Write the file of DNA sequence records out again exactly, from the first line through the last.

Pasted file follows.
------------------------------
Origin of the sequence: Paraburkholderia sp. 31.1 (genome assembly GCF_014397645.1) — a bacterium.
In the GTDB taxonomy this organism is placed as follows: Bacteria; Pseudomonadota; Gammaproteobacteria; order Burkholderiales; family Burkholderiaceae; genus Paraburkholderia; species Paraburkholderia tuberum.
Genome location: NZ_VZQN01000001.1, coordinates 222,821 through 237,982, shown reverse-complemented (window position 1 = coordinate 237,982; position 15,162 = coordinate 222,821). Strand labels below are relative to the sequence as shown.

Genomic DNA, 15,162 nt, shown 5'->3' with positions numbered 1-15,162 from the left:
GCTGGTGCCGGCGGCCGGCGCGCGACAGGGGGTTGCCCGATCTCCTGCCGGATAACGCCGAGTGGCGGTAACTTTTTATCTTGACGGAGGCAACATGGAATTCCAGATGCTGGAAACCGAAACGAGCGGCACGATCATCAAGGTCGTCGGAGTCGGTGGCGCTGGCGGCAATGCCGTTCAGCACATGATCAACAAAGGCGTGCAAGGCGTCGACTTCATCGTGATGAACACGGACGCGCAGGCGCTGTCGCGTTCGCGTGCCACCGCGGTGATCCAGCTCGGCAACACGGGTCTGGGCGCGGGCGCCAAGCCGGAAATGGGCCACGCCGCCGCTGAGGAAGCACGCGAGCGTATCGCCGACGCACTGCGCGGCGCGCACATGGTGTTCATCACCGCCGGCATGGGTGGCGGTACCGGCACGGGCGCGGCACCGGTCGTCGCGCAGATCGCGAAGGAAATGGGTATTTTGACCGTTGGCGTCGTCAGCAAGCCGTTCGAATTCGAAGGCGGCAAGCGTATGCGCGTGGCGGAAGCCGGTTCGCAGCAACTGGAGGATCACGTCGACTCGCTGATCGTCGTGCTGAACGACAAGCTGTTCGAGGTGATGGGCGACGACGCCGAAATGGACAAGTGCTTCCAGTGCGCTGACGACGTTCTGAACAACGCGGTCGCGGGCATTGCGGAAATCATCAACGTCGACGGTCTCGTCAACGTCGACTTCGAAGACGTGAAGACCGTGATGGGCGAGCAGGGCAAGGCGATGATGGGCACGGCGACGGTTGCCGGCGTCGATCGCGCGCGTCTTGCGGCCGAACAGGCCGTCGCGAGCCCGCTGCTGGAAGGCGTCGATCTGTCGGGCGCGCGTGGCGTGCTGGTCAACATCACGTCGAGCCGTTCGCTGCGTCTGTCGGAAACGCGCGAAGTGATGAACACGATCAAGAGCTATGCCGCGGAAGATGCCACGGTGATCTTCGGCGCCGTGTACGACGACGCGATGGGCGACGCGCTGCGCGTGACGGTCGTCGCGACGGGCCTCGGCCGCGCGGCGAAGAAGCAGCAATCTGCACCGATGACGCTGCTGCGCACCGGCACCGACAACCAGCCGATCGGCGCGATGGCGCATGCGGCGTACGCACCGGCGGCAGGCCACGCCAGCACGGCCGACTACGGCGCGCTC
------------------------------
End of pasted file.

Origin of the sequence: Paraburkholderia sp. 31.1 (genome assembly GCF_014397645.1) — a bacterium.
In the GTDB taxonomy this organism is placed as follows: Bacteria; Pseudomonadota; Gammaproteobacteria; order Burkholderiales; family Burkholderiaceae; genus Paraburkholderia; species Paraburkholderia tuberum.
Genome location: NZ_VZQN01000001.1, coordinates 222,821 through 237,982, shown reverse-complemented (window position 1 = coordinate 237,982; position 15,162 = coordinate 222,821). Strand labels below are relative to the sequence as shown.

Genomic DNA, 15,162 nt, shown 5'->3' with positions numbered 1-15,162 from the left:
GCTGGTGCCGGCGGCCGGCGCGCGACAGGGGGTTGCCCGATCTCCTGCCGGATAACGCCGAGTGGCGGTAACTTTTTATCTTGACGGAGGCAACATGGAATTCCAGATGCTGGAAACCGAAACGAGCGGCACGATCATCAAGGTCGTCGGAGTCGGTGGCGCTGGCGGCAATGCCGTTCAGCACATGATCAACAAAGGCGTGCAAGGCGTCGACTTCATCGTGATGAACACGGACGCGCAGGCGCTGTCGCGTTCGCGTGCCACCGCGGTGATCCAGCTCGGCAACACGGGTCTGGGCGCGGGCGCCAAGCCGGAAATGGGCCACGCCGCCGCTGAGGAAGCACGCGAGCGTATCGCCGACGCACTGCGCGGCGCGCACATGGTGTTCATCACCGCCGGCATGGGTGGCGGTACCGGCACGGGCGCGGCACCGGTCGTCGCGCAGATCGCGAAGGAAATGGGTATTTTGACCGTTGGCGTCGTCAGCAAGCCGTTCGAATTCGAAGGCGGCAAGCGTATGCGCGTGGCGGAAGCCGGTTCGCAGCAACTGGAGGATCACGTCGACTCGCTGATCGTCGTGCTGAACGACAAGCTGTTCGAGGTGATGGGCGACGACGCCGAAATGGACAAGTGCTTCCAGTGCGCTGACGACGTTCTGAACAACGCGGTCGCGGGCATTGCGGAAATCATCAACGTCGACGGTCTCGTCAACGTCGACTTCGAAGACGTGAAGACCGTGATGGGCGAGCAGGGCAAGGCGATGATGGGCACGGCGACGGTTGCCGGCGTCGATCGCGCGCGTCTTGCGGCCGAACAGGCCGTCGCGAGCCCGCTGCTGGAAGGCGTCGATCTGTCGGGCGCGCGTGGCGTGCTGGTCAACATCACGTCGAGCCGTTCGCTGCGTCTGTCGGAAACGCGCGAAGTGATGAACACGATCAAGAGCTATGCCGCGGAAGATGCCACGGTGATCTTCGGCGCCGTGTACGACGACGCGATGGGCGACGCGCTGCGCGTGACGGTCGTCGCGACGGGCCTCGGCCGCGCGGCGAAGAAGCAGCAATCTGCACCGATGACGCTGCTGCGCACCGGCACCGACAACCAGCCGATCGGCGCGATGGCGCATGCGGCGTACGCACCGGCGGCAGGCCACGCCAGCACGGCCGACTACGGCGCGCTC